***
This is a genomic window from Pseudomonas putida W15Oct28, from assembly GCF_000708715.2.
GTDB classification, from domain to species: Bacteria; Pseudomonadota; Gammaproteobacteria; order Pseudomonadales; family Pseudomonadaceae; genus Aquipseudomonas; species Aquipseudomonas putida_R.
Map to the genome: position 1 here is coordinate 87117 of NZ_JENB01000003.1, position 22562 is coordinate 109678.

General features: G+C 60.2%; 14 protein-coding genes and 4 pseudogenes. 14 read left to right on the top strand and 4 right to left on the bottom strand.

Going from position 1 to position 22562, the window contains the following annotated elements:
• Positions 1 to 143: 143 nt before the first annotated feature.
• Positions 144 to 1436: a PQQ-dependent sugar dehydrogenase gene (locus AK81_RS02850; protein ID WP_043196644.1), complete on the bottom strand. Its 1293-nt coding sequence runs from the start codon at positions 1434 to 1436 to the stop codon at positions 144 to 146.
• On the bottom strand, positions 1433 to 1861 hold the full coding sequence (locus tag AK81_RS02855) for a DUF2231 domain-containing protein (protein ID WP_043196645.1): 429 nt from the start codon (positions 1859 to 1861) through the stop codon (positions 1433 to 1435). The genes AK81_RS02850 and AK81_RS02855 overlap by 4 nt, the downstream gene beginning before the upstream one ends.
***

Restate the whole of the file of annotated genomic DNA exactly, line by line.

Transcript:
This is a genomic window from Pseudomonas putida W15Oct28, from assembly GCF_000708715.2.
GTDB classification, from domain to species: Bacteria; Pseudomonadota; Gammaproteobacteria; order Pseudomonadales; family Pseudomonadaceae; genus Aquipseudomonas; species Aquipseudomonas putida_R.
Map to the genome: position 1 here is coordinate 87117 of NZ_JENB01000003.1, position 22562 is coordinate 109678.

General features: G+C 60.2%; 14 protein-coding genes and 4 pseudogenes. 14 read left to right on the top strand and 4 right to left on the bottom strand.

Going from position 1 to position 22562, the window contains the following annotated elements:
• Positions 1 to 143: 143 nt before the first annotated feature.
• Positions 144 to 1436: a PQQ-dependent sugar dehydrogenase gene (locus AK81_RS02850; protein ID WP_043196644.1), complete on the bottom strand. Its 1293-nt coding sequence runs from the start codon at positions 1434 to 1436 to the stop codon at positions 144 to 146.
• On the bottom strand, positions 1433 to 1861 hold the full coding sequence (locus tag AK81_RS02855) for a DUF2231 domain-containing protein (protein ID WP_043196645.1): 429 nt from the start codon (positions 1859 to 1861) through the stop codon (positions 1433 to 1435). The genes AK81_RS02850 and AK81_RS02855 overlap by 4 nt, the downstream gene beginning before the upstream one ends.